- Things enter the car in three ways: just in case, seemed like a good idea, and what the heck is that doing in here? Be selective about what stays in your car. Make room for what works, pitch what doesn't. I like to do this while pumping gas.
- The trunk is where things go to die. Visit it often and remove things that don't belong there.
- All cars are filled with trash. Again, empty trash while pumping gas. Put a box in the back seat if you need a place to stash trash.
- Demand more from automakers. They are designing interiors as if we haven't changed since the Model-T. We are living in our cars and yet there have not been significant improvements in this environment. Make your needs known. Ask questions when you shop, like "what's the ideal car to sit in for a two-hour soccer practice?" and "what's the ideal car for eating two meals a day with three small kids?" The more Dealers who are asked these questions, the more likely things will change, for the better."
About Kelley Styring and InsightFarm:
Kelley Styring developed her insatiable curiosity and passion for innovation during her Florida childhood, where she grew up inspired by the people and events that occurred where her dad worked - NASA's John F. Kennedy Space Center. In 2003 she founded InsightFarm, a consumer strategy and market research consultancy dedicated to helping its industry-leading Fortune 100 clients drive business growth through consumer insight.
Kelley's 2007 groundbreaking research study and book on women's purses and their contents, In Your Purse: Archaeology of the American Handbag, has been featured at conferences like M2W™-The Marketing-to-Women Conference, Johnson & Johnson's Consumer Insights Summit, and the Institute for International Research's Shopper Insights in Action and their Youth Marketing Mega Event. It has also been the subject of media coverage around the world, including Advertising Age, Brandweek, Fortune, Reuters, Good Morning America, ABC Radio's Satellite Sisters, Quirk's Marketing Research Review and the U.K.'s Research.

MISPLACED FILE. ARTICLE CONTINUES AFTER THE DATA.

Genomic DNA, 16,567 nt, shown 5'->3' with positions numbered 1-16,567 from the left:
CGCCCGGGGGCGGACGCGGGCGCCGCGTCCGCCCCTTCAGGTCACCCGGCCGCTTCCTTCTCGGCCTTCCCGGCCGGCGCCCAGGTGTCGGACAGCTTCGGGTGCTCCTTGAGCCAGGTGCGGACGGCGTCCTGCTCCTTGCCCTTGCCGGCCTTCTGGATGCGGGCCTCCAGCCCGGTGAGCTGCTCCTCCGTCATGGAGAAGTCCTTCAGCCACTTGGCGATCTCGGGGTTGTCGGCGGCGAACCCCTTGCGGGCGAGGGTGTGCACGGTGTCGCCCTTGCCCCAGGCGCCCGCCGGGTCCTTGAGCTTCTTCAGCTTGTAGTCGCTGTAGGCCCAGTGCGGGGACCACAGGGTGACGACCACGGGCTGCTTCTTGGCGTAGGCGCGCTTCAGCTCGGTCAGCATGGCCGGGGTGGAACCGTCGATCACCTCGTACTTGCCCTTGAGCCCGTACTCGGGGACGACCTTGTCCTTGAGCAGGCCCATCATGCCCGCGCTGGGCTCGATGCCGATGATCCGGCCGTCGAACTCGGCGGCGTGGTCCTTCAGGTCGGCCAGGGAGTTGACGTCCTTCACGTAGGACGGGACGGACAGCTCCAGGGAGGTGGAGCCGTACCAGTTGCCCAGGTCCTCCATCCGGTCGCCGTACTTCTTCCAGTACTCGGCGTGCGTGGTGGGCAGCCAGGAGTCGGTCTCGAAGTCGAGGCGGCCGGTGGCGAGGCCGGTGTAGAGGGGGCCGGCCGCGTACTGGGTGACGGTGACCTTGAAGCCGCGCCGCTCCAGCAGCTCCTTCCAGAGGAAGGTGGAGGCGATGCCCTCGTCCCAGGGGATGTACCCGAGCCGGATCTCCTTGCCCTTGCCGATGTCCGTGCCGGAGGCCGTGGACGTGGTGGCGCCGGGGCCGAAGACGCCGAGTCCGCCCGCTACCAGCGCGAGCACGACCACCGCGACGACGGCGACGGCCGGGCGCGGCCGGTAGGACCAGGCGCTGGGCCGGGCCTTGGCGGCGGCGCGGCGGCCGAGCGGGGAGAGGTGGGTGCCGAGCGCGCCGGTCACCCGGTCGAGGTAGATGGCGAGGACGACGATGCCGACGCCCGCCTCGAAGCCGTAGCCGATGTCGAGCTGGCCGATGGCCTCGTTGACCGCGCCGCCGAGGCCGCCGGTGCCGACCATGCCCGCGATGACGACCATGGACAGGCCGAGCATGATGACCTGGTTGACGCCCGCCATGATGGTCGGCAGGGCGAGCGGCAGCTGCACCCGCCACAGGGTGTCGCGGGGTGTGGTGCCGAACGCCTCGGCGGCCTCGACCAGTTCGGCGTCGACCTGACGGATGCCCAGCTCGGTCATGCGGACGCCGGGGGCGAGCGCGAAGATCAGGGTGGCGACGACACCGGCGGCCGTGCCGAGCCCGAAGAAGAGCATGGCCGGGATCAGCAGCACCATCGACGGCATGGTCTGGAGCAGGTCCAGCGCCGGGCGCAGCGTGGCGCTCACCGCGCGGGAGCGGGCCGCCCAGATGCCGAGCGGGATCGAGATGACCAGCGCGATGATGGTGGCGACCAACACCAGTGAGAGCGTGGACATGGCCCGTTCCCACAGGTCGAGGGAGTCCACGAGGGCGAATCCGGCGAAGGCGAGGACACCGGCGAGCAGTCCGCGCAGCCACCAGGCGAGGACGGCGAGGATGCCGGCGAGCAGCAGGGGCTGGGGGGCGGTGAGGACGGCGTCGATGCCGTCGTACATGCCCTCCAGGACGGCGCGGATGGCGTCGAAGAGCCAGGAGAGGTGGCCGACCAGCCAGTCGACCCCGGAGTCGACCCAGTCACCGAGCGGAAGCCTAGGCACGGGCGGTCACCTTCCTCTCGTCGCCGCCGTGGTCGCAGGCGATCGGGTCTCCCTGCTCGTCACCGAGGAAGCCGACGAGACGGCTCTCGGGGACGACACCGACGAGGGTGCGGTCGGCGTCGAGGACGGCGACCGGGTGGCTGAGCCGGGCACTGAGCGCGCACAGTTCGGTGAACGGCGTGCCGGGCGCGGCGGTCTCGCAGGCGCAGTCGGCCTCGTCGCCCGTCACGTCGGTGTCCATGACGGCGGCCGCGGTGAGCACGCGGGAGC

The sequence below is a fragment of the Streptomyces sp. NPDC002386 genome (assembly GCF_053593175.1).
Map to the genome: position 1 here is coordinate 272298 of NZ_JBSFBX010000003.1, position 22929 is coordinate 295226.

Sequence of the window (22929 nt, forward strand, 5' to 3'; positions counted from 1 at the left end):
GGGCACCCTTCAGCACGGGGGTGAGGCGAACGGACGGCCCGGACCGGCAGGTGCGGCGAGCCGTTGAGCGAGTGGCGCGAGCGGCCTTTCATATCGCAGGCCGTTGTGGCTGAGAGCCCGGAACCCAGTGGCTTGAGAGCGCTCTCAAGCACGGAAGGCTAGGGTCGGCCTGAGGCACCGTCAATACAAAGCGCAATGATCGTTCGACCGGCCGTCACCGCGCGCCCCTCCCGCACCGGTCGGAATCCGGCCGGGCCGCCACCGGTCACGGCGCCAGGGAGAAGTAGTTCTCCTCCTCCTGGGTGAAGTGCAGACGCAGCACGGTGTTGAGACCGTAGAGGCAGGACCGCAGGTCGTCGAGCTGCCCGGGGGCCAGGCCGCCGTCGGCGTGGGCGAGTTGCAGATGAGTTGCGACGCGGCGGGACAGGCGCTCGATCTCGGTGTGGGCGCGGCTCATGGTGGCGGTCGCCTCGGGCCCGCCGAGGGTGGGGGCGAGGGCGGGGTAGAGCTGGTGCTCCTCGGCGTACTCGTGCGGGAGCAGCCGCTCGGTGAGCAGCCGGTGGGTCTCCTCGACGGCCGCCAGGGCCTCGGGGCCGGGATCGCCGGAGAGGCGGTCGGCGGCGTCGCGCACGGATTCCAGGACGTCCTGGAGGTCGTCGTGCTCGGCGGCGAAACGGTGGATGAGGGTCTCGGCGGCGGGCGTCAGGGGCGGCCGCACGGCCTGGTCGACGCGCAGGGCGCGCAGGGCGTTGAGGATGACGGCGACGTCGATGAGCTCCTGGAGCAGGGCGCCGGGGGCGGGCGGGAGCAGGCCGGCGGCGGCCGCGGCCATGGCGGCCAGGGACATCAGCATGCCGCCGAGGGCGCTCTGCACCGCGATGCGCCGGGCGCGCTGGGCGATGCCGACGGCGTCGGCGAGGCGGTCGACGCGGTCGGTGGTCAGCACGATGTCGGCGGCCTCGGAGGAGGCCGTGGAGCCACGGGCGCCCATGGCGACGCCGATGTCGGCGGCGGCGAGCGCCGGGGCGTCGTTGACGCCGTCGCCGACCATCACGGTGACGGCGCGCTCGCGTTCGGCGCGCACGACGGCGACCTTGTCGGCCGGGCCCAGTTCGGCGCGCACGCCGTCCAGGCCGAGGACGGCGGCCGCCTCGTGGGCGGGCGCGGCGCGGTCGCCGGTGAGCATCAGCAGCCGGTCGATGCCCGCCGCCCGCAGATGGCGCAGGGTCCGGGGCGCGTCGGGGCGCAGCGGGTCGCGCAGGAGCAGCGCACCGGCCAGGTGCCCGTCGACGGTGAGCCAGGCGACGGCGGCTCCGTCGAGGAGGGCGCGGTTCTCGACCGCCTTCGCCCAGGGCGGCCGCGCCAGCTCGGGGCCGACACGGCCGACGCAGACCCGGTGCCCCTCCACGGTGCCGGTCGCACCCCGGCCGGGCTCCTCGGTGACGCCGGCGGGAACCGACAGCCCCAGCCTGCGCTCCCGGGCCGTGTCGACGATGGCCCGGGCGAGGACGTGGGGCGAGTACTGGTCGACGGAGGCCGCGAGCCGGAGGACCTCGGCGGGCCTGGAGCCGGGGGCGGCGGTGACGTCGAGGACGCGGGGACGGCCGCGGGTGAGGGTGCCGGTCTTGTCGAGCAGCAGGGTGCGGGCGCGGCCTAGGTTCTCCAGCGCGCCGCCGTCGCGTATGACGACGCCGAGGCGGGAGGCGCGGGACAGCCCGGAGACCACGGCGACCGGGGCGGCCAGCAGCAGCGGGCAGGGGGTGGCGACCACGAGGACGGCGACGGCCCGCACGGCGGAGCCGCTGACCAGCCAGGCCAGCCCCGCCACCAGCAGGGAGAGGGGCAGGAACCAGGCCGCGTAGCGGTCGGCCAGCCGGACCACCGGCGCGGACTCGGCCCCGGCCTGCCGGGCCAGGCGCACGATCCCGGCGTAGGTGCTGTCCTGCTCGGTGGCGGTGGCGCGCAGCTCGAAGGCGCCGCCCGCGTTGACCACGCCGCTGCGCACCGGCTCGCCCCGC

She debuted the results of her current project, In Your Car: Road Trip through the American Automobile as a keynote speaker at the 2008 International Institute for International Research's The Market Research Event, Los Angeles, CA. USA Today picked up the story and ran a section feature in Automotive, July 2, 2008. The book, In Your Car: Road Trip through the American Automobile, will be published in the fall of 2009.
A few of the innovations Kelley has helped bring to market include: Black & Decker's Dustbuster Redesign and their Cordless Appliances (now GE); Olay Bath Bar and Body Wash; Pampers Premium, Swaddlers and Bibsters; Frito-Lay's WOW! Olestra Snack Chips, Natural Line, STAX and Flat Earth Line; Tostitos Scoops and Hint of Lime; Tropicana FruitWise; Quaker Milk Chillers; Pepsi's Fuelosophy energy drink; Gap Brand's Forth & Towne; QuickStock.com; and positioning for prescription drugs Aromasin and Exubera. InsightFarm is based at the Styring family farm in Northern Oregon, where Kelley's husband Steve grows grapes and makes fabulous, award-winning wines.
Go to www.insightfarm.com for more information.Top